"To be religious today means to be interreligious as well"

Syafaatun Almirzanah, Muslim professor from Indonesia. (Photo: Miriam Glass)

"Peace Grows with Us" is the name of Mission 21's current campaign, one focus of which is interreligious cooperation. Bringing people of different religions together is an important step on the way to greater stability and peace. 

Critical questions welcome

At a conference entitled "Reconciliation: Valuing Diversity in Indonesia and Switzerland," experts from the field of interreligious cooperation shared their knowledge. For example, Syafaatun Almirzanah, Muslim theologian and professor of religious studies at the "State Islamic University" in Yogyakarta, Indonesia. The meeting was organized in cooperation with Eukumindo, the European Working Group for Ecumenical Relations with Indonesia.

Until a few years ago, Indonesia was considered a model of a pluralistic state, Almirzanah said. But for some years now, radical tendencies have been growing stronger. Education is the most important means of countering the problem, she said. Her mantra: "Every dogma must be able to be questioned." To counter and prevent religious fundamentalism, she said, people need to be encouraged to think critically, starting in childhood. Taking different perspectives instead of closing oneself off is more important than ever: "Nowadays, being religious also means being interreligious," Almirzanah says. She calls on her country's religious leaders to adapt their curricula accordingly.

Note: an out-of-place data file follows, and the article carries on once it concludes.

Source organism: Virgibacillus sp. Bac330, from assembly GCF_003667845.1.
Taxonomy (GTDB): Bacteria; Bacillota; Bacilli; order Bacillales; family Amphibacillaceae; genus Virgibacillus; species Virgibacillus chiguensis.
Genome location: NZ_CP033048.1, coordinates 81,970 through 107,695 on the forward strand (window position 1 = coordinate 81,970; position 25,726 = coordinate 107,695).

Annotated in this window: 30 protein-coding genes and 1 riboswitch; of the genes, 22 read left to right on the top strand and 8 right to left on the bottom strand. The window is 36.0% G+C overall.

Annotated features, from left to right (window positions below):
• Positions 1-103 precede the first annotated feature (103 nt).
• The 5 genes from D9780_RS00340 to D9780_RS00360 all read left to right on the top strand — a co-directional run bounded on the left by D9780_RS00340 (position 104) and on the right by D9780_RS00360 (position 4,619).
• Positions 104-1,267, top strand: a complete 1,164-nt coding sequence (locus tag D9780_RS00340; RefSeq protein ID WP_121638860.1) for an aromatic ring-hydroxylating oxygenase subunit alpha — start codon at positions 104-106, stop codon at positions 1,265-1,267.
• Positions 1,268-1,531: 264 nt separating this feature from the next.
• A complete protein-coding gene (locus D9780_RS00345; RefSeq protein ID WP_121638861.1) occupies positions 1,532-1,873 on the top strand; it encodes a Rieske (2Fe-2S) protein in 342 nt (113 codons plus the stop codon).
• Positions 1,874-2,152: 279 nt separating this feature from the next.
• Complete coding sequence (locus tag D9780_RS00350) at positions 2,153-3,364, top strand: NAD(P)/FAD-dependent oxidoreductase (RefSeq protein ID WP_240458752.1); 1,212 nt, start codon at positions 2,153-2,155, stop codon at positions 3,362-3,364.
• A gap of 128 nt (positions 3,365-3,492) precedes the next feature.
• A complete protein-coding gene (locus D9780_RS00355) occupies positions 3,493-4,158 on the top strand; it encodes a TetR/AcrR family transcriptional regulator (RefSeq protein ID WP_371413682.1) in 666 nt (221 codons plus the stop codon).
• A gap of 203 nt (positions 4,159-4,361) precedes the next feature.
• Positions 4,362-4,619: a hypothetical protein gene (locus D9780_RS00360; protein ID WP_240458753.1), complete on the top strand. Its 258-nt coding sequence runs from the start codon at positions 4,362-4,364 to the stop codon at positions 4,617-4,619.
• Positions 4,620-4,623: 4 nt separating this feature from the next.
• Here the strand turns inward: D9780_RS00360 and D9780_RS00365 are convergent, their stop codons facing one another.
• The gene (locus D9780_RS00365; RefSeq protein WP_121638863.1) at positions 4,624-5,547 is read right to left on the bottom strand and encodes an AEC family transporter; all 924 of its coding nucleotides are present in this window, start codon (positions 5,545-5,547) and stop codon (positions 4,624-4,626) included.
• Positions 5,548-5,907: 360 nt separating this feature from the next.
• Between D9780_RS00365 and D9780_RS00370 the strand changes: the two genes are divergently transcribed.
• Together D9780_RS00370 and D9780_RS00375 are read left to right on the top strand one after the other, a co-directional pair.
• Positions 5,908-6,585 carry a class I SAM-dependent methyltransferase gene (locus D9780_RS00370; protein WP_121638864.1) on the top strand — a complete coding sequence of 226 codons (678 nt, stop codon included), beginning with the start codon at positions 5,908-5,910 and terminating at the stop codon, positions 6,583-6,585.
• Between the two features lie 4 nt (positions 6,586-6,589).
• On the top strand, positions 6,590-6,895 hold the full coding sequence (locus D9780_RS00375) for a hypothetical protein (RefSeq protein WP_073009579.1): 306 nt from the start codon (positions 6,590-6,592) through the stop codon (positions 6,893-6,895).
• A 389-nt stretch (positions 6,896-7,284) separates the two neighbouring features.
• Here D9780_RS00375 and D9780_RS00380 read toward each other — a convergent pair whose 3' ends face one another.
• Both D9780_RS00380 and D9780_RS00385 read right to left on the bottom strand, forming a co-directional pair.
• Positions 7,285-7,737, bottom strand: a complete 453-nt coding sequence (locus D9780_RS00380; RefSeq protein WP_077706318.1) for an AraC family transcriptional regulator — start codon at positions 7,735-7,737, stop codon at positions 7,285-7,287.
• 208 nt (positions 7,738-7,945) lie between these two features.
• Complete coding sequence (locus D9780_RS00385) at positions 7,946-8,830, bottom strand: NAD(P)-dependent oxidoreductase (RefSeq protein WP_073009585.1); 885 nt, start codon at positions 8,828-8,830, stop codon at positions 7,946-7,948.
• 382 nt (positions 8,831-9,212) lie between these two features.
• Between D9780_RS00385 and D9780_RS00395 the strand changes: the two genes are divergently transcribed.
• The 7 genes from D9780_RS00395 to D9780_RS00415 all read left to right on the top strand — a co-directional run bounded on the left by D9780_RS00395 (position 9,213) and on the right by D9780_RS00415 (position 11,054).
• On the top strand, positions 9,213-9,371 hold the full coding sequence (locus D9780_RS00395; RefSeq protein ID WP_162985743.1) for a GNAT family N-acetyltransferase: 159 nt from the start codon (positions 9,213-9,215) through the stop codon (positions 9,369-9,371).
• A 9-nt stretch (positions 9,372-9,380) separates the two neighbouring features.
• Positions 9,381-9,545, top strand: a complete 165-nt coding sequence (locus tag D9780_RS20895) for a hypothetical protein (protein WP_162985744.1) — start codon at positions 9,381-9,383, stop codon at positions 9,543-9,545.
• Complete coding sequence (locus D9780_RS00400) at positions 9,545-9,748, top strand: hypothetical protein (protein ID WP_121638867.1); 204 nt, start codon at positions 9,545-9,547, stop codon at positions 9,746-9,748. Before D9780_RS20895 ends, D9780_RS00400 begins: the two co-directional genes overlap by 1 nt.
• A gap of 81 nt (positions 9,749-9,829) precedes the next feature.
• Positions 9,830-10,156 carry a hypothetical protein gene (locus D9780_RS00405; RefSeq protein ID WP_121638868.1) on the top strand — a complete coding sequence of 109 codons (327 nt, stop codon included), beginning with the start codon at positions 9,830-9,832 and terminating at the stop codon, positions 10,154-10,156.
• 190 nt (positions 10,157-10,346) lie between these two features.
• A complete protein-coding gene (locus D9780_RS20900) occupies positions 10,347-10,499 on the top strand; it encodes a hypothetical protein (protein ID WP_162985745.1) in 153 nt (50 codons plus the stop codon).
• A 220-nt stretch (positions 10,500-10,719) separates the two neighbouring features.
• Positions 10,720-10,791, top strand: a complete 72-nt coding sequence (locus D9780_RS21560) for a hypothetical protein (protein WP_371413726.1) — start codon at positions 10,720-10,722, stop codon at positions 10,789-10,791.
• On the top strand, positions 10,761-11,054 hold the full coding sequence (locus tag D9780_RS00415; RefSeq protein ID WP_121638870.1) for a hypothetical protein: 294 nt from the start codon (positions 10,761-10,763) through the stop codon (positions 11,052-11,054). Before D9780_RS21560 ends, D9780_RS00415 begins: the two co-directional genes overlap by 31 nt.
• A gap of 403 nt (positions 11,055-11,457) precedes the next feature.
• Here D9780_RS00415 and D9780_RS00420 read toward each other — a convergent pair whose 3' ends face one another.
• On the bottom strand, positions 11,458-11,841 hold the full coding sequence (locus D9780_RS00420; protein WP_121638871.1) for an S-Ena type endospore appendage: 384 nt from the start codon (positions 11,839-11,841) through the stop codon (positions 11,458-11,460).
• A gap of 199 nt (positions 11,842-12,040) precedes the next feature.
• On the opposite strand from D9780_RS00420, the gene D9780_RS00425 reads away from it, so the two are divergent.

Interreligious Dialogue in Switzerland

What and how students learn about religious topics is also an issue in Switzerland. Lars Wolf, mediator, theologian and teacher in Basel, spoke about religious education in classes with different cultural and religious backgrounds. He said it is important to discuss religious diversity at an early age. This also allows the students to experience their own identity. Sometimes it is not only the students of different religions themselves, but also their parents who are excited about reflecting, discussing and learning together.  

Peace work is concretely visible in projects worldwide

Other speakers explored additional facets of diversity. For example, Dr. Reinhild Traitler spoke about the gender perspective in intercultural education; Rev. Tabitha Walther reported on approaches to pastoral care in contexts with different religions. Visna Vulovik from Indonesia presented the work of the Indonesian Wahid Foundation in the field of interreligious cooperation.

Using interreligious cooperation for peace is a long process. The conference in Basel showed that it has begun - and it is visible in the projects for interreligious peace work around the world.

Text: Miriam Glass/Patrizia Kieliger

► On the "Peace grows with us" campaign


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